Raising kids is expensive. From Day One, you have to feed them, clothe them, educate them, and provide them shelter. If you’re lucky, you also feel obligated to provide them with entertainment.
Fortunately, there are ways to do all of these things without eating cat food in your retirement.
Family Finance as You Get Ready for Baby
Surprisingly enough, you don’t need everything that’s marketed to you as a new parent. Your child will need something to eat, somewhere to sleep, and something to keep them warm. Aside from love, they’ll need surprisingly little else.
Of course, if you do want to provide things like toys, we’ve got you covered with ways to save on those, too.
Family Finances with Young Children
When babies turn into kids, you have a whole other set of challenges. Not only do you have to provide for them, but you also have to educate them. That includes making sure they grow up to be good people, taking the time away from work to sit down and help with homework, and making sure they grasp the basics of financial literacy from the youngest of ages.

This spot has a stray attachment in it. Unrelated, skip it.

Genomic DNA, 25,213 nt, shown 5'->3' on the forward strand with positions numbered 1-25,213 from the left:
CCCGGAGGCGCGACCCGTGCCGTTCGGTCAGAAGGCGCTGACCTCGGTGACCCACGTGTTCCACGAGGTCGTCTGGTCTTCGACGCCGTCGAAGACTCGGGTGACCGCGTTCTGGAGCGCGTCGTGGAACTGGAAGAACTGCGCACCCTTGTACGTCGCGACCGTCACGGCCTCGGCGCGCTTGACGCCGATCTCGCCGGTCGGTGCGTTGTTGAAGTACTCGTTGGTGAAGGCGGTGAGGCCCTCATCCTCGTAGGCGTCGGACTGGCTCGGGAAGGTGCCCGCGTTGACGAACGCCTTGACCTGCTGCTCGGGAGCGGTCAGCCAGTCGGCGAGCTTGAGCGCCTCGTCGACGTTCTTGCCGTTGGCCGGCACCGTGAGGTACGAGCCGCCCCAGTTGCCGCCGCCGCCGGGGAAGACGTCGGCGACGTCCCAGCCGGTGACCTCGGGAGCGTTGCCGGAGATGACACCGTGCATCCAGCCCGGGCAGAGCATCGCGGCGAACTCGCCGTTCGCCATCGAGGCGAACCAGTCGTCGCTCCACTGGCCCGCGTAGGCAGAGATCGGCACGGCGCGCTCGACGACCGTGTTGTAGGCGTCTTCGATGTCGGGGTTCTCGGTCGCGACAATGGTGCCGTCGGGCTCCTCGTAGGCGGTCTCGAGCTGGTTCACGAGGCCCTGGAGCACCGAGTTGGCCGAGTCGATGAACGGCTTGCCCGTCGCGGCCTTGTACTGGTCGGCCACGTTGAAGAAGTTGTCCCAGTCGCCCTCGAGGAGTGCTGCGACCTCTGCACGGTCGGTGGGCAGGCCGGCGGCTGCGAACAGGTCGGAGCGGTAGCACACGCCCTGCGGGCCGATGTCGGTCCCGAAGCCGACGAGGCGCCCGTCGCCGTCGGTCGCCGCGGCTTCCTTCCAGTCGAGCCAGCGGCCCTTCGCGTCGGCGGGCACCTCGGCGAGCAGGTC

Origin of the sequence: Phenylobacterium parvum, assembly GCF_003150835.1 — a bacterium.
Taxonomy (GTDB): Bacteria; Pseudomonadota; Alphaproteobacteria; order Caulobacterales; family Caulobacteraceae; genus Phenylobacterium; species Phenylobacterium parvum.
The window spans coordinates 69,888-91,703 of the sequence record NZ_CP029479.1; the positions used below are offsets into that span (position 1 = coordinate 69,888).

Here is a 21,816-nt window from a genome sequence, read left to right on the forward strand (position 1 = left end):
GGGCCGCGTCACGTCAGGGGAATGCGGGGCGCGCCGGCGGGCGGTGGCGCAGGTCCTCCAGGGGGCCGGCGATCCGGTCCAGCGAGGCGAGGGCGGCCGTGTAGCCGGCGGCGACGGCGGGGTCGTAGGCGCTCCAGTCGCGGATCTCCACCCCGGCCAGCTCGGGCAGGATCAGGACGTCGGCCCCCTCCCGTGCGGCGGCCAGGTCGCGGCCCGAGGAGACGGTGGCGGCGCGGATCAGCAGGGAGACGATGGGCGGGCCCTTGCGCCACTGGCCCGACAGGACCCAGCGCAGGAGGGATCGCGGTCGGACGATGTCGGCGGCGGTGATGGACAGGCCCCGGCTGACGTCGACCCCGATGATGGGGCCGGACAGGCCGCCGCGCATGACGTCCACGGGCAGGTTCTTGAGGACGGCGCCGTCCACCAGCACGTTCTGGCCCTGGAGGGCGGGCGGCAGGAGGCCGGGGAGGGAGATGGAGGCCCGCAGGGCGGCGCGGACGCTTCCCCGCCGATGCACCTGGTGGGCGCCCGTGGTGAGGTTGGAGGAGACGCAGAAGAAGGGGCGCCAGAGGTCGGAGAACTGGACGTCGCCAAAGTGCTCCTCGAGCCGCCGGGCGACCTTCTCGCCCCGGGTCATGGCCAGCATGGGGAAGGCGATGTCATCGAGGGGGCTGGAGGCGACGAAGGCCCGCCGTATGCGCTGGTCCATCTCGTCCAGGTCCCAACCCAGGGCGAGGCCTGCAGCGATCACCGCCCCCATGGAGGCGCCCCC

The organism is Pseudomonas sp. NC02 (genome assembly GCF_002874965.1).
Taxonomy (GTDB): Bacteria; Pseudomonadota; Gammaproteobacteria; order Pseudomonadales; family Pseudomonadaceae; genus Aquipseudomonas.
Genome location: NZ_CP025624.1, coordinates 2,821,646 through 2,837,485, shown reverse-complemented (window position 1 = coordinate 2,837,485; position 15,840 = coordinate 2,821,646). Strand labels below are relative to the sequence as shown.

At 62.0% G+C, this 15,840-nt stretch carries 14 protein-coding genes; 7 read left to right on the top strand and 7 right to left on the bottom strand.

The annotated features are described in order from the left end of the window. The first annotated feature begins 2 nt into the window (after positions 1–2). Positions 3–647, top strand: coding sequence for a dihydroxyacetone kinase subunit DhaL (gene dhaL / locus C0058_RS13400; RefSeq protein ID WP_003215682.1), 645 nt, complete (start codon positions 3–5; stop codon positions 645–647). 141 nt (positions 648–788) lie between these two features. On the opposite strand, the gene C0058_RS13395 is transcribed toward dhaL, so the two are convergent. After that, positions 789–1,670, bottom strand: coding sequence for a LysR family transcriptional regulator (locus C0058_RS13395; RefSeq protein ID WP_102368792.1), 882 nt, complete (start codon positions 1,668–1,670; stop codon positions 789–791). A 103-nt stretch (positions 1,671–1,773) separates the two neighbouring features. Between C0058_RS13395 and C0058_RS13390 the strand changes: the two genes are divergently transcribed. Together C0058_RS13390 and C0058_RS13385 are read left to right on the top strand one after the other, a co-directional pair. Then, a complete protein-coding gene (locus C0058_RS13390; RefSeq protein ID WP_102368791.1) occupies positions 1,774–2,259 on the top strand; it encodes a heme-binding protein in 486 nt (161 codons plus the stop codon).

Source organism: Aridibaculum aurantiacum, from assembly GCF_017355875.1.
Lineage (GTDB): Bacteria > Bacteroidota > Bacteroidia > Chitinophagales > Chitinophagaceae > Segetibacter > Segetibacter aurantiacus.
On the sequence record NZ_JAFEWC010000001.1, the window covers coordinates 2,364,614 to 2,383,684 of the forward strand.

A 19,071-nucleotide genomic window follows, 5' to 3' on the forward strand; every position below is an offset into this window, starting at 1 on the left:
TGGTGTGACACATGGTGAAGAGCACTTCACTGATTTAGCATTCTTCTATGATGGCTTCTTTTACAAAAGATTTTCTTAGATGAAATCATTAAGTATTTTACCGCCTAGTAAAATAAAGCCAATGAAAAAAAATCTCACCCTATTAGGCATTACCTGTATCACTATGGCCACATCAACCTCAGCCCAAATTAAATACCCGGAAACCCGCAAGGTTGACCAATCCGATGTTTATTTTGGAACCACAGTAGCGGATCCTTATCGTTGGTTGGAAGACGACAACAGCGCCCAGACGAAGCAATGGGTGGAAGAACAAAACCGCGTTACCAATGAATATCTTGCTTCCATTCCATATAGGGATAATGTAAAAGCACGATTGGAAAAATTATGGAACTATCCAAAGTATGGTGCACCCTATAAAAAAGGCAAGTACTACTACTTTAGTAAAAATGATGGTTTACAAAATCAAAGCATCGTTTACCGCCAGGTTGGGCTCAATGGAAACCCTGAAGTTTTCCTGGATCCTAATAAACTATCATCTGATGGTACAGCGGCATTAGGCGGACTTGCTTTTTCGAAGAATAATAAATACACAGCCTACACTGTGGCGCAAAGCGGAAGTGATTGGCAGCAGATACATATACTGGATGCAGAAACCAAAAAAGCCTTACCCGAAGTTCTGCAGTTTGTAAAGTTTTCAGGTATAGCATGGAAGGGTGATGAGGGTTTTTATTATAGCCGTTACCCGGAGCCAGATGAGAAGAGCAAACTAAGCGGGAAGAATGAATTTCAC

You may also want to ensure you have a plan together for their future. While you should definitely save for your own retirement first, you should also start planning college savings if possible. If you can’t adequately save for your own retirement and their education, you’ll want to do what you can to make sure they’re aware of scholarships–and what they’ll need to do to qualify for them.
Family Finances with Older Children
We’re going to be straight with you here: we don’t have teens yet. We’d love to hear from you about your frugal tips for raising teens.
In the meantime, we do have a lot of tips as you get ready to send your child off to school.
Family Finance with Special Needs Children
Femme Frugality also provides coverage on the unique needs of families with special needs children–especially those with autism.
Literacy–and education in general–is very important in our house. We’ve been reading books to our kids since before they could sit up. We’ve been encouraging them to practice writing their letters since before preschool. And it’s paid off. My kids can now either read or sound out words, depending on the child and their age. Continue Reading »
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